The first 48 bytes are interpreted as 12 32-bit words, stored little endian, and are saved as the MultiSwap key after setting all least significant bits. So the key values are k[0]=0x482D0A81, k[1]=0xED7EFDD1, etc. The last 16 bytes of the RC4-encrypted block are the whitening masks for DES, and the key for DES is given as the last 8 bytes of the SHA-1 hash value.

Assume we get a packet with size 1450 bytes, which is 181 8-byte blocks followed by 2 additional bytes. Numbering the byte positions as 0 through 1449, we look at the bytes in positions 1440 through 1447 (the last full 8-byte block), and find that they are

		       A8 49 65 36 A2 33 18 09

XORing with the encryption out-whitening mask (the last 8 bytes from the RC4-encrypted block above) we get

		       69 39 CB 60 C3 4E E3 9D

and decrypting with DES using key 36 B6 C6 DB AC A2 40 35 gives

		       FD EF 98 7D 8B 77 72 FD

and finally XORing with the encryption in-whitening mask (the next-to-last 8-byte piece in the RC4-encrypted block above) gives

		       15 25 38 AD 08 64 83 26

This is then used as an RC4 key to decrypt the packet. To replace bytes at positions 1440 through 1447 with the correct values, take the RC4 value and swap the words around to get

		       08 64 83 26 15 25 38 AD

This is the MultiSwapMAC of the input packet using bytes 0 through 1447. We run bytes 0 through 1439 through MultiSwapMAC to get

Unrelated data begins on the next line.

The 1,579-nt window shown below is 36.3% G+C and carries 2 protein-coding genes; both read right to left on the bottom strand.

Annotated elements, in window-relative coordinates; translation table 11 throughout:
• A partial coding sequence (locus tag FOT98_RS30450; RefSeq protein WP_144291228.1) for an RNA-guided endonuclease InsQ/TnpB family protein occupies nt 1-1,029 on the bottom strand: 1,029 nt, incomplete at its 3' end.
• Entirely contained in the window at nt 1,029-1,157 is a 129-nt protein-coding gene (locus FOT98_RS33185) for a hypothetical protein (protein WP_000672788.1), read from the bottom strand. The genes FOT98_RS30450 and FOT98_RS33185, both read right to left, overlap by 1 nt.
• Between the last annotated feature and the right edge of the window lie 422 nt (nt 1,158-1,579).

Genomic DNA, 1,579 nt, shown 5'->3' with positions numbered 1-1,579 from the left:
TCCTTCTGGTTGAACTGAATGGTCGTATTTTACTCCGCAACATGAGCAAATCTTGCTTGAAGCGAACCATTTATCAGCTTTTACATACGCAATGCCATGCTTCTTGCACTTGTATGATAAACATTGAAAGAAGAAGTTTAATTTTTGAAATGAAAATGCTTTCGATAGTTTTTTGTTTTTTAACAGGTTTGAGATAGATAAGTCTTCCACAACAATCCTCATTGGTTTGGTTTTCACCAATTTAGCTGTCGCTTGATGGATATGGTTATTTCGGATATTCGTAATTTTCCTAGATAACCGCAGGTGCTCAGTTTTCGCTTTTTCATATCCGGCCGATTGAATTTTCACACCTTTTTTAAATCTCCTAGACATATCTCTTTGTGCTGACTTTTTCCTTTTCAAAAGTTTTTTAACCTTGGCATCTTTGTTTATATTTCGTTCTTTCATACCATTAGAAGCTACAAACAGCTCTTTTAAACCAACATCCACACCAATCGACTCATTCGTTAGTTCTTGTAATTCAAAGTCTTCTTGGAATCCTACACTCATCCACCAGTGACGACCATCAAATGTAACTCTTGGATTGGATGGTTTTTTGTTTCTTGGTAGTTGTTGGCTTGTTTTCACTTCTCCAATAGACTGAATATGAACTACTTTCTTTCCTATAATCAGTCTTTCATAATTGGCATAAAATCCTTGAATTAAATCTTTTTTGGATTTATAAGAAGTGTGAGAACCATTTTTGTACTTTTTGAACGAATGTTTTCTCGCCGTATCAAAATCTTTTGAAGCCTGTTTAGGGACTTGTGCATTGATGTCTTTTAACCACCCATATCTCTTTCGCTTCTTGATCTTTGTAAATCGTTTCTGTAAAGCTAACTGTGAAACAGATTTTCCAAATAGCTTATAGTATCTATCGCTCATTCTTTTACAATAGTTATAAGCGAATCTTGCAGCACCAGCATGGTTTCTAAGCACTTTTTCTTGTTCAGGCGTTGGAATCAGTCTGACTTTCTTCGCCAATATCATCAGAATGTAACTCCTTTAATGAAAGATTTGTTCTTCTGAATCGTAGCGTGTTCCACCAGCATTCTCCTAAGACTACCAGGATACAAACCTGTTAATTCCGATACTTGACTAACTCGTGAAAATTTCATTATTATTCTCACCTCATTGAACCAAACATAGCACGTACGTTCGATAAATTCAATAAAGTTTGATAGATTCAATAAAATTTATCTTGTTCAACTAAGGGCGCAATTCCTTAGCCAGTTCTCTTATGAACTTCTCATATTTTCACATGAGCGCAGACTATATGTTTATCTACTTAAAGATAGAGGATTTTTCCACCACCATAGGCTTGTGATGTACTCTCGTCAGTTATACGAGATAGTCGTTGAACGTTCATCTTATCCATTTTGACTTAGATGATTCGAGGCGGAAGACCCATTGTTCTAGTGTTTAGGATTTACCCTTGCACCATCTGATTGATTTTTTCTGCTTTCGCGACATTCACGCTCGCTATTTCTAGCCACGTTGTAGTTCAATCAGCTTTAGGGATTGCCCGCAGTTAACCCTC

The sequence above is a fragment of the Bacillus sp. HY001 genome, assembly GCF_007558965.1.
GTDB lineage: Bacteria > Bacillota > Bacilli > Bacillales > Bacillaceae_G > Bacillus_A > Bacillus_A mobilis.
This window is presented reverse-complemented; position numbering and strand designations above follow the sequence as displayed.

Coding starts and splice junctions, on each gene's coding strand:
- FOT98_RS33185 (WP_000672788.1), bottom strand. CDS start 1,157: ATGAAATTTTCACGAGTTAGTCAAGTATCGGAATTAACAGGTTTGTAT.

D9 F7 D9 53 A9 6E 14 D9

and then use this as the state input, along with the original MAC output as the data input to the MultiSwapDecode function to obtain

		       DA 05 D8 EB 97 FE 1E 7B

These 8 bytes are placed in positions 1440 through 1447, and then the entire original packet is restored.


Communication between different DLL modules is encrypted and checked at multiple points. This works roughly as follows: Objects are initialized with communication parameters by sending certified public keys to the object you want to communicate with. The second object verifies these certificates, generates a random session key (which it uses to generate a MultiSwap key in addition to the use as a session key), and sends the encrypted session key back to the calling object. Future "sensitive communication" is RC4 encrypted with the session key, and run through MultiSwapMAC to verify integrity (after padding with zeros to make the data a multiple of 64 bits). This is done for data sent both to and from the object.